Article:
“[Students need] to build an apperceptive background, against which a more analytical sort of knowledge could take form and make sense.” – Hawkins, 1974
Now let’s look at the “how.” How can students independently undertake an open-ended data exploration without getting frustrated or feeling as though they’re not learning anything?
A good tool helps. The Common Online Data Analysis Platform (CODAP) is free, easy to use, runs in a browser, and is highly interactive. We created CODAP with messing about as well as detailed data analysis in mind. Let’s look at an example.
The first question a student might consider when messing about with a large dataset is which attributes they want to look at. In this example database, students can choose the number of people they want to look at and various attributes from age and income to military status and language. There’s a lot to choose from! Where to start?
When messing about, one student might be curious about age and military status and whether there is a connection to level of education in a sample of 5,000 people. They could compare the results to a smaller, more select group of people to see if the results are different. Or they can look at a completely different set of attributes. Driven by their curiosity, students will have multiple questions, and at this stage, no clear answers . . . yet.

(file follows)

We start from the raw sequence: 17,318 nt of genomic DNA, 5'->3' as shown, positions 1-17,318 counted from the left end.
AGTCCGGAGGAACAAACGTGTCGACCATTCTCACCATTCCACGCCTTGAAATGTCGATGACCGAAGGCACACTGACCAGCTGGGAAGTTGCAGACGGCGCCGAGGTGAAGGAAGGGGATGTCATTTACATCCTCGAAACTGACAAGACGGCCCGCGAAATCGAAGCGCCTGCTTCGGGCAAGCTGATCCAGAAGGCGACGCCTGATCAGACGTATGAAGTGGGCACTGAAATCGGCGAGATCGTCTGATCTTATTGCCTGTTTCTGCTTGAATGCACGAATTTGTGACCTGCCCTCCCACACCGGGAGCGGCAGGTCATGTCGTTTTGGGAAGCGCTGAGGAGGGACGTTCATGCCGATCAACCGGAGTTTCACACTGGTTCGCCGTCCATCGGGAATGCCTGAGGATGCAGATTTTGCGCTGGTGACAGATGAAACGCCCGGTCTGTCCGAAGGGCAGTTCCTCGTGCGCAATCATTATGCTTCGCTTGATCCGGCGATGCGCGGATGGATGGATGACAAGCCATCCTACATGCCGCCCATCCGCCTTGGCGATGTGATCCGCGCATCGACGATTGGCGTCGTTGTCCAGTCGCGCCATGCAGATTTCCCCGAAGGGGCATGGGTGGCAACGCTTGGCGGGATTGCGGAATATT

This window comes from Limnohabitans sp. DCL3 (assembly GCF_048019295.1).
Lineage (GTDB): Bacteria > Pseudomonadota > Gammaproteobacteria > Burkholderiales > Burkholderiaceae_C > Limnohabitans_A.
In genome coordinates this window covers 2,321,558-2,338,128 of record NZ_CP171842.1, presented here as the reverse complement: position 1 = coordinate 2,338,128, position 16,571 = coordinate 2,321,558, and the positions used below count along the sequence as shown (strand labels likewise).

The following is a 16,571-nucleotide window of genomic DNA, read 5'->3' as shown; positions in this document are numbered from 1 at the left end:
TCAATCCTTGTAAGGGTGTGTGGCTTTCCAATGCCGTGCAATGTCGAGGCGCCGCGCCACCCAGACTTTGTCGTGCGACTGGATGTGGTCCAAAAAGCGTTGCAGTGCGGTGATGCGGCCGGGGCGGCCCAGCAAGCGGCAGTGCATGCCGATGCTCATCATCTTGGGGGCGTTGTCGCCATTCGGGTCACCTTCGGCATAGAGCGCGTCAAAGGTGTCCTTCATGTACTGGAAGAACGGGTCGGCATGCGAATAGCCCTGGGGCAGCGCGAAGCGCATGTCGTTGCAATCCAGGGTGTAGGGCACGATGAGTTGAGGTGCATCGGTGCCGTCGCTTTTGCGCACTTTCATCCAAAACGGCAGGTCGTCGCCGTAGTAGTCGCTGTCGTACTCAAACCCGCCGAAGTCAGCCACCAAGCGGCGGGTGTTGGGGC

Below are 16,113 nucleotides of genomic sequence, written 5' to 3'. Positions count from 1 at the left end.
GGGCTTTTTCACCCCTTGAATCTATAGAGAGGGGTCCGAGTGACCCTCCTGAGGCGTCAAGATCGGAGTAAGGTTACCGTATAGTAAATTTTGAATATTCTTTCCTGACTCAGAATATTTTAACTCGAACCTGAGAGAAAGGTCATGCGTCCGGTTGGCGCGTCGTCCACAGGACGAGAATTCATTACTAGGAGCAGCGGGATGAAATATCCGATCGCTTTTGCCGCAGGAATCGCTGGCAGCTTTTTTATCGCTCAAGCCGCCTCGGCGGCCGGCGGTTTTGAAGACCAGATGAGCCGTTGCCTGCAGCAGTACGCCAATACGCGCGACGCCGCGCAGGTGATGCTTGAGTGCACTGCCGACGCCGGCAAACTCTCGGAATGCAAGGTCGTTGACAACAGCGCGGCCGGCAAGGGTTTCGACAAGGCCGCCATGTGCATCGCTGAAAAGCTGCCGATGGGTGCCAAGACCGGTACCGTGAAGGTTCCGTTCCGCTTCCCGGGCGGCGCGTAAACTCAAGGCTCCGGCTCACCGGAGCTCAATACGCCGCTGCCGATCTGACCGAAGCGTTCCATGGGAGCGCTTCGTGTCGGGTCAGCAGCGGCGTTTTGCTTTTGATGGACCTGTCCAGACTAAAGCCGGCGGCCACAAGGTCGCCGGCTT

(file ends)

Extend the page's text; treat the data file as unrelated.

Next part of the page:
In the simple example below, we use CODAP to look at 1,000 people and seven attributes.
Using the example database, we select a sample size and the attributes to investigate. The initial graph plots one point per person, distributed randomly.
One of the best ways to mess about with data in CODAP is to create graphs. The initial graph always plots one point for each person, distributed randomly, giving a feel for how much data there is. Let’s put Age on the x-axis and see what happens. We could just as easily choose another attribute, but Age is easy to understand
Assigning an attribute to the x-axis provides a useful overall distribution.